My "red sauce," which I call "homemade" even though the ingredients come from a can, make delicious pizzas. I used to use jarred pasta sauces but they never seemed to taste that great even though there are different varieties. And they're more expensive! A big can of tomato puree is cheaper than jarred pasta sauce.
Basic Turkish Pizza Crust
2 ¼ tsp active dry yeast (or 1 envelope)
1 c. warm water
2 tbsp unsalted butter, melted
2 tbsp extra virgin olive oil
1 tsp salt
2 c all-purpose flour
1/2 -1 c bread flour
- Sprinkle yeast over the warm water in a large bowl of standing mixer. Stir to mix and set aside for 10 minutes until yeast has dissolved (becomes foamy).
- Mix in sugar, melted butter, and olive oil. Add salt; then mix in flour one cup at a time. When dough begins to form, change to dough hook attachment, and run mixer for 4-5 minutes, until dough is smooth and elastic.
- Place dough in lightly oiled bowl. Roll dough around so ball is lightly covered with oil. Cover bowl with clean paper or dish towel and place in warm spot to rise for one hour, until dough has almost doubled in size.
Important tips about this recipe:
- Sometimes I put in the butter, sometimes I don’t. I still think it comes out fairly easy to roll out.
- I don't know why the recipe doesn't call for a few tsp of sugar, but I always put it in for the yeast to have some food.
- This recipe makes a lot of dough so you have a thick, fluffy crust. You could probably make it into two smaller, thinner pizzas but I like my crust really thick so I usually leave it or eyeball a little less water and flour.
- I don’t use a standing mixer since I don’t have one. I add the flour into the liquid mixture a little bit at a time, scraping the spoon and the sides of the bowl while mixing. I usually end up using around 2 1/2 cups of flour instead of the full 3 cups. Eventually I start using my hands when it gets too difficult to mix with a spoon. Remember, you can always add more flour but you can't just add water to loosen the dough again. Adding a little bit at a time prevents you from adding too much.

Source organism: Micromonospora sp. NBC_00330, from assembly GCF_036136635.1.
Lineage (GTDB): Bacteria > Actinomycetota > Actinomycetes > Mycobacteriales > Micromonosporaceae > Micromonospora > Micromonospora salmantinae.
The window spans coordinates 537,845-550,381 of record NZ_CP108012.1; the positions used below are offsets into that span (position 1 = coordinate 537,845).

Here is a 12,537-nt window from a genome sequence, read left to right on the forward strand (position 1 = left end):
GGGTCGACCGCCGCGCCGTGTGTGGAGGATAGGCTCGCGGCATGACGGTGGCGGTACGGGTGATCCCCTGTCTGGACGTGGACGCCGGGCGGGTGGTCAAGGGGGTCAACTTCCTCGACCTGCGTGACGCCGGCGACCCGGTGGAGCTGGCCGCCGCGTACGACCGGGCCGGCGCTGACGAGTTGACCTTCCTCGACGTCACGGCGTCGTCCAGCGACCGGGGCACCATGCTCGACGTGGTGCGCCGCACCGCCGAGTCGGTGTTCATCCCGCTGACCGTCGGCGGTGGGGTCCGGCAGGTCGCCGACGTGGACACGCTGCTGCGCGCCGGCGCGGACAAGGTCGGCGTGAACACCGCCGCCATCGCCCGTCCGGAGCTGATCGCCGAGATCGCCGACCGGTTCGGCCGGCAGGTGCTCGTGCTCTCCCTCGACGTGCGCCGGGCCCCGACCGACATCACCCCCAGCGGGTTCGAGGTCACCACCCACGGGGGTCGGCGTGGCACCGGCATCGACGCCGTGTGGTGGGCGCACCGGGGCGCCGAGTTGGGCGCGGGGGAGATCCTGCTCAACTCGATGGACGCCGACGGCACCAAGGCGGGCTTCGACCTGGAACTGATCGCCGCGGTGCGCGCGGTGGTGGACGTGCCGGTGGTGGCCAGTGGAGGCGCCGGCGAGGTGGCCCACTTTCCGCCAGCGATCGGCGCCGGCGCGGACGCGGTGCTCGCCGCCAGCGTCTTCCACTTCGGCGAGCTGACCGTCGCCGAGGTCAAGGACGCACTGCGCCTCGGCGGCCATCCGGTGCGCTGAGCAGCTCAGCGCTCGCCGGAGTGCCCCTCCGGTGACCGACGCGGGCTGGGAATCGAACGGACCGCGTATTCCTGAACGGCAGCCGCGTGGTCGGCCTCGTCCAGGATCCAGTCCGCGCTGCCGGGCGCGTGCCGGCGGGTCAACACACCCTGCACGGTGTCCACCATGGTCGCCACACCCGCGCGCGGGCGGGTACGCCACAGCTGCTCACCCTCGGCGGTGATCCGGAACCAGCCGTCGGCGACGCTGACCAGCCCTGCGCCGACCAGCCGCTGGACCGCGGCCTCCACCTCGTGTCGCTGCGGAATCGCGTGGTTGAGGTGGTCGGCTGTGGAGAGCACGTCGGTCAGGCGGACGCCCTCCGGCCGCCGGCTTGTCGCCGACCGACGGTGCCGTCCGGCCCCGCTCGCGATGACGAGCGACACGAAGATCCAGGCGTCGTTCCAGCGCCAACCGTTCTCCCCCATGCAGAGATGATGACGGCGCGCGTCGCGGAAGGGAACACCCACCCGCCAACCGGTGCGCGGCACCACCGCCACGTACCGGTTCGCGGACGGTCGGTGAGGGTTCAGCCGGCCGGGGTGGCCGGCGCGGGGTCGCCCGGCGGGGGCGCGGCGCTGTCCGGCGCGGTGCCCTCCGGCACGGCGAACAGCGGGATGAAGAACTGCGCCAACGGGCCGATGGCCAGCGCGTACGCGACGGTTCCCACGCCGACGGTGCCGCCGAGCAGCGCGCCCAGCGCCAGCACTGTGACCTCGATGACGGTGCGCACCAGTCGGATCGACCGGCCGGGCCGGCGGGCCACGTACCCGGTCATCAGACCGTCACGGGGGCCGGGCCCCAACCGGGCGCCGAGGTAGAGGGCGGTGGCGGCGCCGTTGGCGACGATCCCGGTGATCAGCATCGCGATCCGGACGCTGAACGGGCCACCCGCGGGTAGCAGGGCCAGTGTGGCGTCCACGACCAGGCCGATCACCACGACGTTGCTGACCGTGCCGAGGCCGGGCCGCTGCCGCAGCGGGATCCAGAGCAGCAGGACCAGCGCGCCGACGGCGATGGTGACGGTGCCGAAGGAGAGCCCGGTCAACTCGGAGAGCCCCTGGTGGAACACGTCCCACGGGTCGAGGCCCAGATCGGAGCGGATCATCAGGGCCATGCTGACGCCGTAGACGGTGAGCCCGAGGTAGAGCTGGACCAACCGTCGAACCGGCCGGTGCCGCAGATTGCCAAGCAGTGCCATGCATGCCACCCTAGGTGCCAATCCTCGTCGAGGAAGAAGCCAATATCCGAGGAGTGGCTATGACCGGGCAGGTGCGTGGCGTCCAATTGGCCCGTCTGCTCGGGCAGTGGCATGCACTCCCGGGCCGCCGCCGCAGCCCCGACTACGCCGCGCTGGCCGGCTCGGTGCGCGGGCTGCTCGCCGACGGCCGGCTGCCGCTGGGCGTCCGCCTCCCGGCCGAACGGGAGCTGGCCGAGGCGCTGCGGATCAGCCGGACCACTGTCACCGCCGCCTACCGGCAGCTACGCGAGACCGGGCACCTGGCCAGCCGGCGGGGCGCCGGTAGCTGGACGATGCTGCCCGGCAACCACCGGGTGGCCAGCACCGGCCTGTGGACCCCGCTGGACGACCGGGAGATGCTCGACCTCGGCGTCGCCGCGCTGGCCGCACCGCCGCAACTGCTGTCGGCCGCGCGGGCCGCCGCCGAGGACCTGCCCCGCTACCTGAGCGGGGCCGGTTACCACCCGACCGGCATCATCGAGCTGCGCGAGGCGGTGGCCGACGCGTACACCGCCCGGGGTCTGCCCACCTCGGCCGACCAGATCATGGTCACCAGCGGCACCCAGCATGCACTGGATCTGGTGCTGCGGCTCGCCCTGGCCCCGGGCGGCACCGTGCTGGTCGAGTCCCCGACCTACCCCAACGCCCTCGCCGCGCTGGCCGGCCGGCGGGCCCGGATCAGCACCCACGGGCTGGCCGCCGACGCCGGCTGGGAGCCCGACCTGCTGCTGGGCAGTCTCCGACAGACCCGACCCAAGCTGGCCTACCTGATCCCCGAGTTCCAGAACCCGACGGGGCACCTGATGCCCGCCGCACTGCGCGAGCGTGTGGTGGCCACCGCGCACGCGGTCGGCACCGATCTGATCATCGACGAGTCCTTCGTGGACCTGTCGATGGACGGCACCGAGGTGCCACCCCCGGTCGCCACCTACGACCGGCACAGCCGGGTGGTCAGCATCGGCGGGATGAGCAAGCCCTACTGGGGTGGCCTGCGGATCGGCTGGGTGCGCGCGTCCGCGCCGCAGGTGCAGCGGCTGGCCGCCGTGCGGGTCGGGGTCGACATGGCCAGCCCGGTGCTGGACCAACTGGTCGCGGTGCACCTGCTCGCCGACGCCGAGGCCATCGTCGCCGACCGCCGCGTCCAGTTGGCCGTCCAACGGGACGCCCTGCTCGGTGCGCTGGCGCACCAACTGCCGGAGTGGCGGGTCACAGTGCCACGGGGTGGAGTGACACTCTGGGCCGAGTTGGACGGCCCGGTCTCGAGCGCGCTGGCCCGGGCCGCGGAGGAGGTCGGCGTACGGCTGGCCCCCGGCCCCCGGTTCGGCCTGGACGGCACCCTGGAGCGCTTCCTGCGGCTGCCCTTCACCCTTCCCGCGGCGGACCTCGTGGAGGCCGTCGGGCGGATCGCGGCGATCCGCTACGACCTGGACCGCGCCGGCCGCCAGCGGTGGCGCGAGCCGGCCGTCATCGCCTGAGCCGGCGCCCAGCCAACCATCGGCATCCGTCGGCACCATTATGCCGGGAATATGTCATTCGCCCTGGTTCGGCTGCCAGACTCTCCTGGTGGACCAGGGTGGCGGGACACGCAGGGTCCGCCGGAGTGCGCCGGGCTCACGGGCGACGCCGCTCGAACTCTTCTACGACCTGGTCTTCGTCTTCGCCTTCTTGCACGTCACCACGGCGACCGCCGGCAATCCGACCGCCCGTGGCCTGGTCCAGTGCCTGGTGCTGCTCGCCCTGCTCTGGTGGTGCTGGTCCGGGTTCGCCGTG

- Sometimes I put in spices like garlic powder, basil, oregano, etc…
- There isn't any real kneading needed!
- While the dough is rising, I preheat my oven and baking stone at 425 degrees for 45 minutes.
- You can use this recipe for breadsticks.
To make the pizza
- Roll out the dough onto a pizza peel that has been heavily sprinkled with cornmeal. I used flour once, but it made the bottom of my pizza taste really floury. If the dough is still wet, try working some more flour into it before you put it on the pizza peel.
- Sprinkle flour on top of the dough and coat the roller with flour to help you roll it out--as needed. Sometimes my dough seems more wet than other times.
- Add toppings. Sometimes I spray the crust with olive oil. I almost always sprinkle garlic powder around the outside ring--this makes a delicious crust. Sometimes I add parmesan cheese to the crust as well.
- Slide pizza from the peel onto the baking stone. If it sticks, try sliding a pancake turner or another flat kitchen tool to loosen the crust from the peel.
- Bake the pizza for 12 or 13 minutes at 425. It could be different depending on your oven. I'm not sure about using a pizza pan since I never use one!
- Please see my [Almost] Margherita Pizza post to see more photos and more tips on making a pizza.
28 oz can of tomato puree (makes a lot of sauce!)
1-2 garlic clove, minced (3-4 tsp)
1/4 tsp onion powder
2 tsp dried basil
2 tsp oregano
1/4-1/2 tsp crushed red pepper (or 1/4 tsp cayenne pepper)
1/2 tsp salt
1/4 tsp sugar (or to taste)*
1/8 tsp all spice
Mix all ingredients and cook over medium heat until bubbles slightly. Reduce heat and simmer for 15-20 minutes. You'll want to keep a cover on it or else you'll have a big mess to clean up!
Honestly, these ingredients are just guidelines. I usually add it all and then taste and see how I like it, and depending on the planned pizza or my mood I may or may not add more garlic or basil or crushed red pepper. The recipe seems pretty basic, but it always seems to make really good pizza and great dipping sauce for breadsticks.
*Sugar in tomato sauce is very important. I've seen suggestions to make pasta or pizza more "healthy" by skipping the sugar, but tomatoes are so acidic that you'll get a terrible acid-bitter taste unless you balance it out with sugar. You can also try a sugar substitute like Splenda,but I haven't tried it. The easiest way to gauge how much sugar you need or not is to add a little at a time and taste test when you simmer it a while.